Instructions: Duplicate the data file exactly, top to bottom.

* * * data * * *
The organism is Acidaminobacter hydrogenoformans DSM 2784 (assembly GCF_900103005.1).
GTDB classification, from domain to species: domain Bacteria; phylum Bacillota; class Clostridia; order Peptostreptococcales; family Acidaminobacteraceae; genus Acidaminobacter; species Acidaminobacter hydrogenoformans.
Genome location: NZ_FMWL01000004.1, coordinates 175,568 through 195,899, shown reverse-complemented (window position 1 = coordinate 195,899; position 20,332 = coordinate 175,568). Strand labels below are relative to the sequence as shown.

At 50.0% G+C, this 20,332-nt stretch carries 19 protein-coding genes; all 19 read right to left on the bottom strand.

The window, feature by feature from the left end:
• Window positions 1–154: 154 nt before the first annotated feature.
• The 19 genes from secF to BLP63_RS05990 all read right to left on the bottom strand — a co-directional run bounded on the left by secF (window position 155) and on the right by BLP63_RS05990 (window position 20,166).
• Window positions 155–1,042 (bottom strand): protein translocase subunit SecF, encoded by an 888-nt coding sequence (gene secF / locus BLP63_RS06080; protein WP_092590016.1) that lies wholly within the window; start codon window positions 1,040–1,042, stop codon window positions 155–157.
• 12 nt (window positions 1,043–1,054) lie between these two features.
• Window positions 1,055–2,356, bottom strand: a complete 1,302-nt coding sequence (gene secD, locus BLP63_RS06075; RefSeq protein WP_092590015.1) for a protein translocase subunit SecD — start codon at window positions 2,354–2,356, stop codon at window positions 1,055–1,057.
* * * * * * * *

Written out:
The organism is Acidaminobacter hydrogenoformans DSM 2784 (assembly GCF_900103005.1).
GTDB classification, from domain to species: domain Bacteria; phylum Bacillota; class Clostridia; order Peptostreptococcales; family Acidaminobacteraceae; genus Acidaminobacter; species Acidaminobacter hydrogenoformans.
Genome location: NZ_FMWL01000004.1, coordinates 175,568 through 195,899, shown reverse-complemented (window position 1 = coordinate 195,899; position 20,332 = coordinate 175,568). Strand labels below are relative to the sequence as shown.

At 50.0% G+C, this 20,332-nt stretch carries 19 protein-coding genes; all 19 read right to left on the bottom strand.

The window, feature by feature from the left end:
• Window positions 1–154: 154 nt before the first annotated feature.
• The 19 genes from secF to BLP63_RS05990 all read right to left on the bottom strand — a co-directional run bounded on the left by secF (window position 155) and on the right by BLP63_RS05990 (window position 20,166).
• Window positions 155–1,042 (bottom strand): protein translocase subunit SecF, encoded by an 888-nt coding sequence (gene secF / locus BLP63_RS06080; protein WP_092590016.1) that lies wholly within the window; start codon window positions 1,040–1,042, stop codon window positions 155–157.
• 12 nt (window positions 1,043–1,054) lie between these two features.
• Window positions 1,055–2,356, bottom strand: a complete 1,302-nt coding sequence (gene secD, locus BLP63_RS06075; RefSeq protein WP_092590015.1) for a protein translocase subunit SecD — start codon at window positions 2,354–2,356, stop codon at window positions 1,055–1,057.